SR: The bigger thing then is that they have this centralized database. And again, I'm not trying to stir a hornet's nest or anything, but what's the reason for not having that, like say, here in the US?
KS: I think it's partly political. And we have 50 different states, too.
SR: Right. We're just so massive and there's so many different states doing different things that there's not a centralized system. Is it even a matter of, we just have so much on paper from so many years?
KS: I do think that that is still definitely an issue. I know that we don't have the most digitized health records out of all countries in the world. So, I think that certainly plays a role. One other thing is that because in Israel, there are just these four health systems, they feed their data into the Ministry of Health. So the Ministry of Health has all the information for the country on how many cases there are and things like that. We do have a CDC and HHS here of course, and we do have data, but at the same time, I think the fact is that it's all of their data feeding from basically four sources. It's a completely different situation here in the U.S.
SR: What about some of the most unexpected news that you've come across as part of this? I know we’ve touched on how food cold storage has learned from healthcare previously. Has there been anything where food storage has kind of helped out during this or helped healthcare in general during the vaccine rollout?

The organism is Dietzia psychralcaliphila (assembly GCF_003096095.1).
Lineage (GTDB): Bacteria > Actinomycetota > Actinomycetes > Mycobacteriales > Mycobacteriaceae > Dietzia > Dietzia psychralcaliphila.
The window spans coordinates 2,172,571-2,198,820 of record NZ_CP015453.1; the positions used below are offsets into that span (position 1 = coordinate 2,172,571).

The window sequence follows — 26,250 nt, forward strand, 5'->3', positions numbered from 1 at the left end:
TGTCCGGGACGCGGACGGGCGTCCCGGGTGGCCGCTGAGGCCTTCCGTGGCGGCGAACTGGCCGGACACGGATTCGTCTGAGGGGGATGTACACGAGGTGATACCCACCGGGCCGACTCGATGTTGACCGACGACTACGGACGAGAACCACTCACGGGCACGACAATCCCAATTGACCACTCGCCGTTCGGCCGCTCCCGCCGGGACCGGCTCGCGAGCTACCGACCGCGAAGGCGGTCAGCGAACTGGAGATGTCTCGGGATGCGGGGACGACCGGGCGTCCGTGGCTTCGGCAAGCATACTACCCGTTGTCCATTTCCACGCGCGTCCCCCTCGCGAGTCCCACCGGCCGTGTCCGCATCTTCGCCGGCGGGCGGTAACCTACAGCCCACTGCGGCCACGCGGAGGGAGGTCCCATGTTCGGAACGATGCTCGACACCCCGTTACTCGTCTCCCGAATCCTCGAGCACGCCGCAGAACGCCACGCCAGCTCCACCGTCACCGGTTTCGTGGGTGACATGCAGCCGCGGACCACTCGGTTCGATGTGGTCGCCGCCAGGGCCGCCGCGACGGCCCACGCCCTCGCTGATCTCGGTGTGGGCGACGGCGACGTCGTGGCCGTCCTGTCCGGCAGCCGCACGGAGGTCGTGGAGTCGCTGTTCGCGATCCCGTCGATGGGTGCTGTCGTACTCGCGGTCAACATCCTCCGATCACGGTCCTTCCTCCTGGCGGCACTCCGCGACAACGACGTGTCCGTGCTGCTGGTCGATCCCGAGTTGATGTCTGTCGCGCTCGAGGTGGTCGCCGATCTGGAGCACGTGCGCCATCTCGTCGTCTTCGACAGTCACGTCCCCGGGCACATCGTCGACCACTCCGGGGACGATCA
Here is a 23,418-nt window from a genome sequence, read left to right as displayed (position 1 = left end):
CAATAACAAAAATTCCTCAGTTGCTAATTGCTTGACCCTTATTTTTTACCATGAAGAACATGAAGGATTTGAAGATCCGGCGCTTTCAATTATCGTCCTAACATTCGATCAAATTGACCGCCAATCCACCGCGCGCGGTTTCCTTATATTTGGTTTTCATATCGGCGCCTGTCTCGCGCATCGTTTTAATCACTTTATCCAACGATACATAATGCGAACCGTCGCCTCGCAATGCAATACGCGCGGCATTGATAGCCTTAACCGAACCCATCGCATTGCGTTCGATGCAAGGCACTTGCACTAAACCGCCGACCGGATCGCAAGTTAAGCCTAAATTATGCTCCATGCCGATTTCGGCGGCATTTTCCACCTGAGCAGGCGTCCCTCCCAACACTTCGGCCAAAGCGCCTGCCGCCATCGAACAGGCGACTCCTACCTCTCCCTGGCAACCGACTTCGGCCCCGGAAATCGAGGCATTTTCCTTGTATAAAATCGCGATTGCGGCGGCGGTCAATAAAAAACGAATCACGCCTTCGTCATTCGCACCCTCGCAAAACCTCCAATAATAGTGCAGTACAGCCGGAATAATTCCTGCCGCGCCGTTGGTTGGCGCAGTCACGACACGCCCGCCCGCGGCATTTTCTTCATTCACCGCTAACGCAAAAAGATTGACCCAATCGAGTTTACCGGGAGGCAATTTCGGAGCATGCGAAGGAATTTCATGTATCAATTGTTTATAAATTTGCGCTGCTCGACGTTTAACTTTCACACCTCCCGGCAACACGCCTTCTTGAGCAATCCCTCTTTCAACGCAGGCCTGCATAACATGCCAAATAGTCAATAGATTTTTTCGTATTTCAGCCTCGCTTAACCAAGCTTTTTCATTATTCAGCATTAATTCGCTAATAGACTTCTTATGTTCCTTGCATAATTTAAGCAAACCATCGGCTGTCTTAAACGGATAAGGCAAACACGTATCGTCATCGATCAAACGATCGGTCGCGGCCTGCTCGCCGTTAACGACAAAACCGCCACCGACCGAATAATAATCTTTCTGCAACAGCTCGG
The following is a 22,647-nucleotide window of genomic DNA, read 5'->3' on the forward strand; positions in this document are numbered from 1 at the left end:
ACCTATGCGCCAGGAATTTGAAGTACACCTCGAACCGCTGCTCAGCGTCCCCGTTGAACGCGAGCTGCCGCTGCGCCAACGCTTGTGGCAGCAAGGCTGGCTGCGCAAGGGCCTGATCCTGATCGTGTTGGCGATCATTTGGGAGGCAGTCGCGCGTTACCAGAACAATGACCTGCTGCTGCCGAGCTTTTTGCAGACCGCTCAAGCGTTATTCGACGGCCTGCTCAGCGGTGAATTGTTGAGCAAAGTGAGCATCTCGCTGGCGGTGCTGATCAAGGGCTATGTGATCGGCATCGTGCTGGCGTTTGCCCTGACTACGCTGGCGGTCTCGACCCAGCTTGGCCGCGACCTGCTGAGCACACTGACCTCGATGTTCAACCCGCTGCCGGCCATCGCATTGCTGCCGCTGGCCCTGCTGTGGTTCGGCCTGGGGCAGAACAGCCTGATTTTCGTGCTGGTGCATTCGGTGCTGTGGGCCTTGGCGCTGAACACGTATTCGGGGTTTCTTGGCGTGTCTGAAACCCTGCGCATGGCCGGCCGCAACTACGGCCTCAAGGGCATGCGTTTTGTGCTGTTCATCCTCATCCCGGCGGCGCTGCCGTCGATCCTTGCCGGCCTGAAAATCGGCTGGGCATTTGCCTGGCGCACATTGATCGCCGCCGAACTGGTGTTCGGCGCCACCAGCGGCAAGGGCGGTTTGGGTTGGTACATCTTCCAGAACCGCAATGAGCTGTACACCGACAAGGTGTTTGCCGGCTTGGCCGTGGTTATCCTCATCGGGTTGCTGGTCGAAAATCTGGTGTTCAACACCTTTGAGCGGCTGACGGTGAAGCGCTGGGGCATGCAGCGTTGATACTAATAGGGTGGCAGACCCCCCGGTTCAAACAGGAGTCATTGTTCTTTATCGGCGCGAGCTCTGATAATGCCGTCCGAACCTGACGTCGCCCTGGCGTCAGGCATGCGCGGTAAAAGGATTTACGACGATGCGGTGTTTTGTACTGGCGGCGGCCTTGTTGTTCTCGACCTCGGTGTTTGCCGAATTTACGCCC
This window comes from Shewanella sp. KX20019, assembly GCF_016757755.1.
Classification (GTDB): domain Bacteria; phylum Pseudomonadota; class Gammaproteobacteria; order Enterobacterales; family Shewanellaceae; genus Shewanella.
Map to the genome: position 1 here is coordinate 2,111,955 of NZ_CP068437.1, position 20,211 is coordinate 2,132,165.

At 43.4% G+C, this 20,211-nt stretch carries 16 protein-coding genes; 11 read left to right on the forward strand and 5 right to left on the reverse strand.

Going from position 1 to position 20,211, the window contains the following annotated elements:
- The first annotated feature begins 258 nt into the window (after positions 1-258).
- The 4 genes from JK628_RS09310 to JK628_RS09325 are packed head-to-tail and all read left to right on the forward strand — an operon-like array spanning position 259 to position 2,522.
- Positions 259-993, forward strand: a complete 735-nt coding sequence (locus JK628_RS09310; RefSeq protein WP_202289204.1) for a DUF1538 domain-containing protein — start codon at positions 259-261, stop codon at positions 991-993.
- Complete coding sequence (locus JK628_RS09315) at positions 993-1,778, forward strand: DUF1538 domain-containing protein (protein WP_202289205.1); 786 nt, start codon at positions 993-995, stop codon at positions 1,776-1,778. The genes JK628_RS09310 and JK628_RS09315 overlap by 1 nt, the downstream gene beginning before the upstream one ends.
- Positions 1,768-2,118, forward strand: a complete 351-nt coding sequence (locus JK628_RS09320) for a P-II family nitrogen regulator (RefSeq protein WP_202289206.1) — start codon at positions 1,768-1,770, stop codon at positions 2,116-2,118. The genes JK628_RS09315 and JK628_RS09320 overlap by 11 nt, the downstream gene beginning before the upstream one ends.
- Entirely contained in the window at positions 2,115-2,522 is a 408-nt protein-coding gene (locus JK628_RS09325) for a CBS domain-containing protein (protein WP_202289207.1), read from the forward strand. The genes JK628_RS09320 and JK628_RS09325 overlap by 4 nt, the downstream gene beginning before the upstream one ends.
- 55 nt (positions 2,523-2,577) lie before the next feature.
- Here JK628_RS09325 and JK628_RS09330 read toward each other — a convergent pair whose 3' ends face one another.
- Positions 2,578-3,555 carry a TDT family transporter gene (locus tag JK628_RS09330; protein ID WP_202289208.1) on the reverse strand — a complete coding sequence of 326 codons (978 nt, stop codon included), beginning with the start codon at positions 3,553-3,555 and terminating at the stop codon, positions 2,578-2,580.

KS: Yeah. So, I think you might've even asked me this when I was first on the podcast in the summer, and I didn't have a great answer for you yet, but we were talking about, what sort of crossover is there? How can foods in essence help this vaccine situation? And there's actually a pretty cool consumer-facing article from Popular Science back in December talking about the ice cream company Dippin' Dots, how can it teach people about the pharma cold chain?’ If listeners don't know Dippin' Dots are those fun, little ice cream dots that you get at baseball games, amusement parks, and stuff like that. They ship their products at -45 Celsius. I think it's interesting to see that Dippin' Dots can help people understand the vaccine and show, in essence, the right way to go about it just because they have established protocols (and it's a relatable product).
They're very well-versed in monitoring the dry ice supply and we’ve seen a growing concern about dry ice shortages. Working with dry ice also includes worker safety protocols for pack-out and anyone interacting with the product. They monitor shipments en route and use a third party replenish dry ice if needed, which is something that the pharma industry has been doing for years as well. I think also what's interesting is that they've sold two of their Dippin' Dots freezers specifically for vaccine efforts. There have been a few issues as these ultra cold freezers are typically leased, and they won’t be needed forever. It's just for this vaccine effort. So, there's actually more hurdles on the business side and what do we do with this freezer after, when it comes back and it's held vaccines, we don't want to necessarily put ice cream in it, etc.
Stay tuned for Part 1 of this Q&A or listen to the full podcast here.